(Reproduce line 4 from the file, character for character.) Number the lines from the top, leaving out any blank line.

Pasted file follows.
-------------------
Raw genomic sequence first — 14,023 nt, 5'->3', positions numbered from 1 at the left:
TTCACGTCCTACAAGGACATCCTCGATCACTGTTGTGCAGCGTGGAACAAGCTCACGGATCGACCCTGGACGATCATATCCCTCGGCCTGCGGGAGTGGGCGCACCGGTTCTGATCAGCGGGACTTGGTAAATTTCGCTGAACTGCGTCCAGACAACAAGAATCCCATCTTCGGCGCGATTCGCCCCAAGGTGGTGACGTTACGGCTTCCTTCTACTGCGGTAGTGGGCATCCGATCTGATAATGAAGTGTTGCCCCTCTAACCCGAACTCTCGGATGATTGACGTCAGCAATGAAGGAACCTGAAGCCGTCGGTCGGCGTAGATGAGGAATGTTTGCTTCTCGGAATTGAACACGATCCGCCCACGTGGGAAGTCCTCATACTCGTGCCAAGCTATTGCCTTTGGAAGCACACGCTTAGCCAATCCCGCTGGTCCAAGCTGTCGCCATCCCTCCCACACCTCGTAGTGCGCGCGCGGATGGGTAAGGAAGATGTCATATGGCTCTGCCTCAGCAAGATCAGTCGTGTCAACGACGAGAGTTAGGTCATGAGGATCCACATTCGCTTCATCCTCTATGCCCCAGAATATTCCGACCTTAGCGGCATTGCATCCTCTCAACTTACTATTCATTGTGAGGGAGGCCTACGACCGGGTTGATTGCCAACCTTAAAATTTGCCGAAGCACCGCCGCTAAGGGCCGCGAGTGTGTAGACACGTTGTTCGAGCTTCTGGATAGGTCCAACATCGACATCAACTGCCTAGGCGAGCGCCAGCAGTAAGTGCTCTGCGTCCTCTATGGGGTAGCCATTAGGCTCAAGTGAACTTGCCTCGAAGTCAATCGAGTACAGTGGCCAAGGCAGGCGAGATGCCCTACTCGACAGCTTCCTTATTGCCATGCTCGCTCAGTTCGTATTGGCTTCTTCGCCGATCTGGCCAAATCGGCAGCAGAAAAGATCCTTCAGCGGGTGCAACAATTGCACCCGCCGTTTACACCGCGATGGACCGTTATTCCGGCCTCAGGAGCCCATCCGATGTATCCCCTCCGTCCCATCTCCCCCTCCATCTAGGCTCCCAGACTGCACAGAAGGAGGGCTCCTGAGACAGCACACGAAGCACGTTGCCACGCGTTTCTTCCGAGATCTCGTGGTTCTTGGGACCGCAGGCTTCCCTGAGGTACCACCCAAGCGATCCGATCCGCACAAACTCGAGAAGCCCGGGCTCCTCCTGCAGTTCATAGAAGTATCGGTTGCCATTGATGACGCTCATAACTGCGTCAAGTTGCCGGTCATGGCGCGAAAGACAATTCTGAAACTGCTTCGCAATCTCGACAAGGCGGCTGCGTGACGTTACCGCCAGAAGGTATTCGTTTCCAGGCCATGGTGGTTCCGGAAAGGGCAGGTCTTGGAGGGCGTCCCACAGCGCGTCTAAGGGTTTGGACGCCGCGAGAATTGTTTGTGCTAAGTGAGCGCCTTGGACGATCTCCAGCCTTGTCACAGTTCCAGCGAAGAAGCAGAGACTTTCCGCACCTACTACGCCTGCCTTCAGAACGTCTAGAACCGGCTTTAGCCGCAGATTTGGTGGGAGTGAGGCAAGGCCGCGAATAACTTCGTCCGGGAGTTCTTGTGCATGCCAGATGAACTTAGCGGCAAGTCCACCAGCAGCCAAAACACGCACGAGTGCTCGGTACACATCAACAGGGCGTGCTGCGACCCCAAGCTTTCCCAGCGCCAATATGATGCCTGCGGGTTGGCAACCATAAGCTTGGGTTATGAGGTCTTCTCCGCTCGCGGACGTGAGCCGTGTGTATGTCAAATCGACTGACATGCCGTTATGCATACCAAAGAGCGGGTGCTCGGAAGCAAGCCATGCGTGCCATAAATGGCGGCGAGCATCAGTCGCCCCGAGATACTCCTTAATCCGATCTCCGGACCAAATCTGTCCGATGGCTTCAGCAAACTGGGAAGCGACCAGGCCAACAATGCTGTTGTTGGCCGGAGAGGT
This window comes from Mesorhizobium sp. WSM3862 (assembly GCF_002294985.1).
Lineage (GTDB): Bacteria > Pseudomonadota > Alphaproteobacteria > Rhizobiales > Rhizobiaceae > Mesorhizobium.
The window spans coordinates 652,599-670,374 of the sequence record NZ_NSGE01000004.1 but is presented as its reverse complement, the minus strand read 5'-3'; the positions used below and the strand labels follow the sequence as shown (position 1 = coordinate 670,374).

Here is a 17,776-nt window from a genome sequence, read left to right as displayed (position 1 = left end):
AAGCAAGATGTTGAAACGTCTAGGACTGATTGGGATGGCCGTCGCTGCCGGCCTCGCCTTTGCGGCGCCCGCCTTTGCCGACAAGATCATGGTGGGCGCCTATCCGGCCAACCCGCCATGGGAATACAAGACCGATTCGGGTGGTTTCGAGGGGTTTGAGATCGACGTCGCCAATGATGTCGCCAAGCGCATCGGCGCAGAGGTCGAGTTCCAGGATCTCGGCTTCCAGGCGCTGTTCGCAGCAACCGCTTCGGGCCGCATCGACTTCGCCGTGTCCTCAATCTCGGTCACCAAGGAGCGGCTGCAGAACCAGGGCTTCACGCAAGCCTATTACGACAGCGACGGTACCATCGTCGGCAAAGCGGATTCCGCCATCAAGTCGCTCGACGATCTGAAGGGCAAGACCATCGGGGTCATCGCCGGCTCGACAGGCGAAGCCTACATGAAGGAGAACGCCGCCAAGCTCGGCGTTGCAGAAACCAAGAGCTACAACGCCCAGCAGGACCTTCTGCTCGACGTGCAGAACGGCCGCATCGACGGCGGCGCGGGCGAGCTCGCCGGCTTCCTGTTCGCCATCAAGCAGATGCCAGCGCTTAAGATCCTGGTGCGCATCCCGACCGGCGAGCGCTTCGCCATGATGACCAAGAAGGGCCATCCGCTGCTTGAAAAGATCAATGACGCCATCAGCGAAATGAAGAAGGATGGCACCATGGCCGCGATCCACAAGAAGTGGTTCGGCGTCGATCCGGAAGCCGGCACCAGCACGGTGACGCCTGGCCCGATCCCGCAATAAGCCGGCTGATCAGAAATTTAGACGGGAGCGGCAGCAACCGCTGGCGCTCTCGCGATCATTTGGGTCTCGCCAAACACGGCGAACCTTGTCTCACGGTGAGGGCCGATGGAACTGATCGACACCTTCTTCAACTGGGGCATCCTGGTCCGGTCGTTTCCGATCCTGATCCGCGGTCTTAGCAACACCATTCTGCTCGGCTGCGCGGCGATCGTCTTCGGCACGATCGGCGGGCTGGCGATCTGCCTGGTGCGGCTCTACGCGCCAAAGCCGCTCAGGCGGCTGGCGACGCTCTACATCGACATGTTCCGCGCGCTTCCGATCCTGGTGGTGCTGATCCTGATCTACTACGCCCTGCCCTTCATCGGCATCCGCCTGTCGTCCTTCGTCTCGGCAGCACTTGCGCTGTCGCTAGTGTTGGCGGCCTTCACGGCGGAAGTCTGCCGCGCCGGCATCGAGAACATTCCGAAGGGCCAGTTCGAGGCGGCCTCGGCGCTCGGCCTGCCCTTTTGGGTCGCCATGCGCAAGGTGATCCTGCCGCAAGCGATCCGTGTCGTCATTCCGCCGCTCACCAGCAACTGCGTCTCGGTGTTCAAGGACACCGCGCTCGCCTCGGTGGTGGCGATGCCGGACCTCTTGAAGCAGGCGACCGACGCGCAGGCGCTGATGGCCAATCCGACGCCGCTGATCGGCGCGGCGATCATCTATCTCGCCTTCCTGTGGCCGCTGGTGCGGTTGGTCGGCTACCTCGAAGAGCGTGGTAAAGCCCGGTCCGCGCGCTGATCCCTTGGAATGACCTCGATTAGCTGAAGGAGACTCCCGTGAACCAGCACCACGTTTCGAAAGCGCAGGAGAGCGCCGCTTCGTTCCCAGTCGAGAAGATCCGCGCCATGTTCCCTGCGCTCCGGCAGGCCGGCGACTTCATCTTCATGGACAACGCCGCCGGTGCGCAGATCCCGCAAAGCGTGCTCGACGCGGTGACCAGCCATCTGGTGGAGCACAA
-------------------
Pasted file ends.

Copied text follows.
Lineage (GTDB): Bacteria > Pseudomonadota > Alphaproteobacteria > Rhizobiales > Rhizobiaceae > Mesorhizobium.